Caution: Contains Adult Content. This article is written in [bracketed code] to avoid Bleeps!
Biology experts Emily Finke, Tina Saey, and Emily Willingham expounded upon the myriad ways that “Nature is Still Kinkier than You” at a Science Track panel Saturday at 10PM on the track’s YouTube channel. Emily Finke also acted as impromptu moderator.
The panel discussed mating rituals and rather specific reproductive patterns of countless animals, cetaceans, insects, arachnids, gastropods, cephalopods, fish, and worms. The first example given verified the depiction of octopuses shedding arms, by Jules Verne in 20,000 Leagues Under the Sea. These abandoned arms were actually used as [eggplants] to distribute [seed] packets. Sea slugs also have detachable [eggplants] that they leave behind after coupling.
Terrestrial banana slugs were also described as having interesting courtship rituals. The hermaphroditic slugs descend from tree branches on slime/mucus trails and fence with their [eggplants] to determine who is the depositor and the receptor although both can be inseminated. The fencing also determines who breaks off and leaves their [eggplant].
Leopard slugs also dangle from a mucus ring, are also hermaphroditic, and have [eggplants] as long as their bodies. Courtship rituals involve a glowing choreography of shapes made which may serve as a form of species recognition prior to coitus. Both slugs are depositors.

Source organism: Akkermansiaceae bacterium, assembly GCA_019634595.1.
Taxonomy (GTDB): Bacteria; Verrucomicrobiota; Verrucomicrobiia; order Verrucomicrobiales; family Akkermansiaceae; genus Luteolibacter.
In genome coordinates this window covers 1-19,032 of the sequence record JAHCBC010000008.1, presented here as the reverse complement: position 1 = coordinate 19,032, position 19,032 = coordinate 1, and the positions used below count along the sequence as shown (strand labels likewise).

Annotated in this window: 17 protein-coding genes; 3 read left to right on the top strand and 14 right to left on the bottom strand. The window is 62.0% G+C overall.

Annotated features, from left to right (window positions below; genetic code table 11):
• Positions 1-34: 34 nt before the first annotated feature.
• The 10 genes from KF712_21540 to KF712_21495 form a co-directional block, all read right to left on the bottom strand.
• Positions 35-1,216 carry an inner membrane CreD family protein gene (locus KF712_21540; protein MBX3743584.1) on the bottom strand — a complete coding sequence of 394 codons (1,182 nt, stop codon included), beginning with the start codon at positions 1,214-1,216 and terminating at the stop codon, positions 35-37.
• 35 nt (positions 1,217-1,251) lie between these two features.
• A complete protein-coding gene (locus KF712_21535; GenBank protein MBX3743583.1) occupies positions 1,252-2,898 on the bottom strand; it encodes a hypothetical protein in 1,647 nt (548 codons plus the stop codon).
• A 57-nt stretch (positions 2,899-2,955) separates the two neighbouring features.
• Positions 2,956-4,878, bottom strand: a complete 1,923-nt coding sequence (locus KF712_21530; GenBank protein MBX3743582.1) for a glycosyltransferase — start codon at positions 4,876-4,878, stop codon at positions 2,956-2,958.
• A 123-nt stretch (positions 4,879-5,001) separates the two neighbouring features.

Seay noted that female cave crickets in Brazil also have multi-barbed, [eggplant]-like members used to gather [seed] from the male’s [lotus]-like pocket. The female indulges in collection activities for 40 to 70 hours before inseminating herself. The reverse is true for sea horses. The female inserts eggs into the male’s pouch, and he broods them.
Other oddities discussed were certain ducks’ explosive [eggplants] and labyrinthian [lotuses], panda [instructional sex videos], oral activities involving [eggplants, lotuses, and sometimes peaches] by bats, marine flatworms, or bonobos, socially distanced and sometimes interspecies (with wingmen) reproduction by plants or barnacles, and the velvet worm’s “mating via trebuchet.”
For more on the subject of Nature’s assorted [eggplants] consult Phallacy: Life Lessons from the Animal Penis by panelist Emily Willingham, expected release September 22, 2020, as discussed at https://www.goodreads.com/book/show/52644982-phallacy.